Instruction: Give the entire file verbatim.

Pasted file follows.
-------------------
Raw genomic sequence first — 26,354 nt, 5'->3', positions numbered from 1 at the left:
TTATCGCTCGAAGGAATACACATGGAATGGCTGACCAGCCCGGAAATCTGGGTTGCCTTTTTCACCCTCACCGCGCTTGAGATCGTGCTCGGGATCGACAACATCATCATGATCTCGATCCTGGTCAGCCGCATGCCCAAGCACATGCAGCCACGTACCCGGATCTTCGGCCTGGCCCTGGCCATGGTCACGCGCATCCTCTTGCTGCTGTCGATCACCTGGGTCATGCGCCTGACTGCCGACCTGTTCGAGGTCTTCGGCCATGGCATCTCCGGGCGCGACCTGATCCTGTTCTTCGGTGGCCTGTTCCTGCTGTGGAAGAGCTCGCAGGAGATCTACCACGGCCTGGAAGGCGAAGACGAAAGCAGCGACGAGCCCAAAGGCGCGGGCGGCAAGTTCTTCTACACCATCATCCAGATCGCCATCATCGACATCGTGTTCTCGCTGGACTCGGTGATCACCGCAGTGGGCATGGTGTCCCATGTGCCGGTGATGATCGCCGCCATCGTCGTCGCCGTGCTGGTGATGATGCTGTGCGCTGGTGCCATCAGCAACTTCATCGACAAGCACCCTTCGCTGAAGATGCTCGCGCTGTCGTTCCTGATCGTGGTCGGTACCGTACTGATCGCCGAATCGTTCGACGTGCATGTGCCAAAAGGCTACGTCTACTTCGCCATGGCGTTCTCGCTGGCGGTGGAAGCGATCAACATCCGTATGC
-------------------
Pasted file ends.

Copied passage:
Raw genomic sequence first — 26,354 nt, 5'->3', positions numbered from 1 at the left:
TTATCGCTCGAAGGAATACACATGGAATGGCTGACCAGCCCGGAAATCTGGGTTGCCTTTTTCACCCTCACCGCGCTTGAGATCGTGCTCGGGATCGACAACATCATCATGATCTCGATCCTGGTCAGCCGCATGCCCAAGCACATGCAGCCACGTACCCGGATCTTCGGCCTGGCCCTGGCCATGGTCACGCGCATCCTCTTGCTGCTGTCGATCACCTGGGTCATGCGCCTGACTGCCGACCTGTTCGAGGTCTTCGGCCATGGCATCTCCGGGCGCGACCTGATCCTGTTCTTCGGTGGCCTGTTCCTGCTGTGGAAGAGCTCGCAGGAGATCTACCACGGCCTGGAAGGCGAAGACGAAAGCAGCGACGAGCCCAAAGGCGCGGGCGGCAAGTTCTTCTACACCATCATCCAGATCGCCATCATCGACATCGTGTTCTCGCTGGACTCGGTGATCACCGCAGTGGGCATGGTGTCCCATGTGCCGGTGATGATCGCCGCCATCGTCGTCGCCGTGCTGGTGATGATGCTGTGCGCTGGTGCCATCAGCAACTTCATCGACAAGCACCCTTCGCTGAAGATGCTCGCGCTGTCGTTCCTGATCGTGGTCGGTACCGTACTGATCGCCGAATCGTTCGACGTGCATGTGCCAAAAGGCTACGTCTACTTCGCCATGGCGTTCTCGCTGGCGGTGGAAGCGATCAACATCCGTATGC